This image represents when for the first time on a solo adventure, I felt in the pit of my stomach that something was wrong. My guide who I did not ask for but insisted on giving me a guided tour, at first, tried to lead me outside the medina (city center). After some time of amazing history factoids and casually getting further and further from the entrance, I put my foot down and demanded directions to the tanneries. My goal was to purchase the fine Moroccan leather I had heard so much about, get to the gold shops, and bounce back to Casa with treasure. I would be back for the stories on another trip as time was of the essence. I did not want him or anyone around for either delight as I felt introverted. Strangely enough, my will began to break. I began to follow, listen, and interact, knowing that he was not getting out of my hair and rather the bird I had in hand than whatever was waiting behind the winding and never-ending alleys of the most complex souq I have ever set foot in. I was in over my head, and he was desperate but kind – we needed each other. After all, Morocco runs on tourism, and they had just opened the gates after two (2) years of the covid-19 pandemic. He had a story that we hashed out over three different broken languages. I have many images with him as the subject as a result of my anx. As I looked back in my reel, there were others lurking at every turn whom I never saw in pursuit. He was blocking for me. Don’t travel in Morocco without an official guide, or one will find you. If you ever find yourself in that situation, I hope that you are as lucky as I was.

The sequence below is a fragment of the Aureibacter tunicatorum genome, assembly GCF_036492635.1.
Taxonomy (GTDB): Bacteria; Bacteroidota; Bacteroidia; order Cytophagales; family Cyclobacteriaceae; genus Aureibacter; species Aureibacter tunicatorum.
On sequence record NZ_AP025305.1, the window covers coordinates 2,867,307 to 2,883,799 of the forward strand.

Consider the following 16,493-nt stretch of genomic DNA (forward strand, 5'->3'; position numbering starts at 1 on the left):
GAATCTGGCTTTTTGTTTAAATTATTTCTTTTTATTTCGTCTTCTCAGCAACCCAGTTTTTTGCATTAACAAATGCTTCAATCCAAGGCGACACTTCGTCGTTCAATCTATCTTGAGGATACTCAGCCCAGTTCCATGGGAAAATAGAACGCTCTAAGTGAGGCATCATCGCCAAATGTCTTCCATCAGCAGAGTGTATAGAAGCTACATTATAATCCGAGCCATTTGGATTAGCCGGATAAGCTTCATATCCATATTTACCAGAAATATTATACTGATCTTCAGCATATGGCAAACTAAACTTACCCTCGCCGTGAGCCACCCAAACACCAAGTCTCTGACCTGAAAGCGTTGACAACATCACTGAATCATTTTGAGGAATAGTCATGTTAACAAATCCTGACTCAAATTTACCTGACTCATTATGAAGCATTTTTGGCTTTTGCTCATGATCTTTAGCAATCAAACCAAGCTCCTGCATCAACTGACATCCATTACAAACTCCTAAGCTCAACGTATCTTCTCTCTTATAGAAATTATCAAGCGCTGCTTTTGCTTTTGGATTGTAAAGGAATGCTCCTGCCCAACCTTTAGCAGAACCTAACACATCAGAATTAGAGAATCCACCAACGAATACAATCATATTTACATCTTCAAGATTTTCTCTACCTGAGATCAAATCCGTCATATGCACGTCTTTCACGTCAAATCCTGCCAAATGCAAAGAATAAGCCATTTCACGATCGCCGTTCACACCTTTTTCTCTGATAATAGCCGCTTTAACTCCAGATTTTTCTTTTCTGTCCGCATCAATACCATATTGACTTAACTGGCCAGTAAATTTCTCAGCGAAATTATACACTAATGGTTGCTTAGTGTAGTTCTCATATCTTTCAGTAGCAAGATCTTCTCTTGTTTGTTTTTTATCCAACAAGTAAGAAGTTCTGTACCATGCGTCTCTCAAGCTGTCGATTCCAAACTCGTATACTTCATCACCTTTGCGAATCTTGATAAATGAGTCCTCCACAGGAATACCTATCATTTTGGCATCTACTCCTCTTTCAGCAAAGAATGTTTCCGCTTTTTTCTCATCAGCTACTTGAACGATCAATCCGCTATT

We were on our way to the gold section, and “my guide” had my leather goods after I caved and let him carry my items. I began to relax. I mean, what was I going to do? I was tired, hungry, and balls deep into this adventure. As stressed as I was, I was having fun, and my commitment to chilling out for sanity’s sake was strong. The bright spot was that everyone in the souq adored him and communicated that I was in good hands. The tannery folks were the first to talk me off the ledge. On the way to the gold, I saw a door and took a photo. Honestly, he and the market were smothering, and I needed a breather. The alley with the door was empty and quiet. He told me I would love what was in that shop behind the door that looked abandoned af. I was like, no, thank you, habibi! He begged me to trust him (pause). We ran out of words in all of our broken languages, so he opened the door, and I (don’t even know why – I mean wtf), I followed. There I found the big boss of the souq and the center for carpets on the retail side of things. That’s a tangent that I may tell you about later. The image was shot from upstairs within that traditional Moroccan carpet shop. The caravan is symbolic of passing through on an unknown path. I emerged from that adventure with two beautiful, vintage, hand-knotted, Berber carpets. The squad brought out the good stuff but demanded cash. I did not have cash on hand, and so the games began (good people). I wanted to walk out with those carpets in hand. So, we worked it out over Moroccan tea as Africans would. But that’s another story.